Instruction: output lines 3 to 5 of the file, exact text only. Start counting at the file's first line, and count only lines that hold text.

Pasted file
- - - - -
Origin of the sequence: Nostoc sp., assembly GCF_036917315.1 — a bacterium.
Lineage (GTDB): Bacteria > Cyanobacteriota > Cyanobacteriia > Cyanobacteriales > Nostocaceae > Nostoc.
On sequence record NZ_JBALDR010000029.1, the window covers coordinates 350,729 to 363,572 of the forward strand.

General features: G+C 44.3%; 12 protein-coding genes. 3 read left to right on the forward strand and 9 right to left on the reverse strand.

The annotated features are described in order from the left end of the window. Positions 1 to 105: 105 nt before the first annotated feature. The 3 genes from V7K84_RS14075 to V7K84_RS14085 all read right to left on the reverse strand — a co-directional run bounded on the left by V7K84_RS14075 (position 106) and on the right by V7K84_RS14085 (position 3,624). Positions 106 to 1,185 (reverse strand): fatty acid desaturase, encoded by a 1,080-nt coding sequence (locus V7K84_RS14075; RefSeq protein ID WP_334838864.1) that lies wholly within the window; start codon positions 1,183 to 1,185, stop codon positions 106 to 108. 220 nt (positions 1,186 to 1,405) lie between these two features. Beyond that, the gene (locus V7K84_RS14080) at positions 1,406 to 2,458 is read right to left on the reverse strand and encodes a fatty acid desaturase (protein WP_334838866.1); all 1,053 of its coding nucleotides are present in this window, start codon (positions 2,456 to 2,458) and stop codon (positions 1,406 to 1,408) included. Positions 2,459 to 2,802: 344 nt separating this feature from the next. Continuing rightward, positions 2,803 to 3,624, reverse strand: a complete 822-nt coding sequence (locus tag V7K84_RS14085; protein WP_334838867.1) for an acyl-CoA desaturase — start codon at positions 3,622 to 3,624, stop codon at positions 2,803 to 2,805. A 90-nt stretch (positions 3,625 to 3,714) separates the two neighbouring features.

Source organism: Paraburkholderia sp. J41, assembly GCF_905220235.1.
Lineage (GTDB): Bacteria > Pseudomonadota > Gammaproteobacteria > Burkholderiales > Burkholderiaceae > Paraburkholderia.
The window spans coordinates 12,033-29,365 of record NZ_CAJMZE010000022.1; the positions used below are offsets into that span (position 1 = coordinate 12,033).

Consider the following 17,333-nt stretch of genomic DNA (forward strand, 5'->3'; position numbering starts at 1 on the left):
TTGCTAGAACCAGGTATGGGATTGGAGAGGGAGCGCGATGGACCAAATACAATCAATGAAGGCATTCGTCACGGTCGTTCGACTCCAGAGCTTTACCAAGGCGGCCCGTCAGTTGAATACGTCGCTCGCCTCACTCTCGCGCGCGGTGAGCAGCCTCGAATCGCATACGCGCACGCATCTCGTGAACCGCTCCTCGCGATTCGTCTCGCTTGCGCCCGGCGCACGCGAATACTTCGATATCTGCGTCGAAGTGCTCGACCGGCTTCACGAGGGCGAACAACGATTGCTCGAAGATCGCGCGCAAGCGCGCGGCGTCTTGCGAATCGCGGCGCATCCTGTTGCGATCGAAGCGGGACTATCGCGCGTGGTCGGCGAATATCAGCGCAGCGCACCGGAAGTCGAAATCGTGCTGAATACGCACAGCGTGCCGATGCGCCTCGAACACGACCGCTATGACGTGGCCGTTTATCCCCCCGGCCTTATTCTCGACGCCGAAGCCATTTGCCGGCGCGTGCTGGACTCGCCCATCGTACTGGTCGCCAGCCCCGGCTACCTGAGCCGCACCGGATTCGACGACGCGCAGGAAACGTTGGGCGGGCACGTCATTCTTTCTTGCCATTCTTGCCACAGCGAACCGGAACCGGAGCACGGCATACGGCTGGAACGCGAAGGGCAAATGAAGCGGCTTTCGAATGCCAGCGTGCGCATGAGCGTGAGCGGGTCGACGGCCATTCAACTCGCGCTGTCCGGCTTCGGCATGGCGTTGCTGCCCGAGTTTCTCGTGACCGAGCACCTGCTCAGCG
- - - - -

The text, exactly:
On sequence record NZ_JBALDR010000029.1, the window covers coordinates 350,729 to 363,572 of the forward strand.

General features: G+C 44.3%; 12 protein-coding genes. 3 read left to right on the forward strand and 9 right to left on the reverse strand.

The annotated features are described in order from the left end of the window. Positions 1 to 105: 105 nt before the first annotated feature. The 3 genes from V7K84_RS14075 to V7K84_RS14085 all read right to left on the reverse strand — a co-directional run bounded on the left by V7K84_RS14075 (position 106) and on the right by V7K84_RS14085 (position 3,624). Positions 106 to 1,185 (reverse strand): fatty acid desaturase, encoded by a 1,080-nt coding sequence (locus V7K84_RS14075; RefSeq protein ID WP_334838864.1) that lies wholly within the window; start codon positions 1,183 to 1,185, stop codon positions 106 to 108. 220 nt (positions 1,186 to 1,405) lie between these two features. Beyond that, the gene (locus V7K84_RS14080) at positions 1,406 to 2,458 is read right to left on the reverse strand and encodes a fatty acid desaturase (protein WP_334838866.1); all 1,053 of its coding nucleotides are present in this window, start codon (positions 2,456 to 2,458) and stop codon (positions 1,406 to 1,408) included. Positions 2,459 to 2,802: 344 nt separating this feature from the next. Continuing rightward, positions 2,803 to 3,624, reverse strand: a complete 822-nt coding sequence (locus tag V7K84_RS14085; protein WP_334838867.1) for an acyl-CoA desaturase — start codon at positions 3,622 to 3,624, stop codon at positions 2,803 to 2,805. A 90-nt stretch (positions 3,625 to 3,714) separates the two neighbouring features.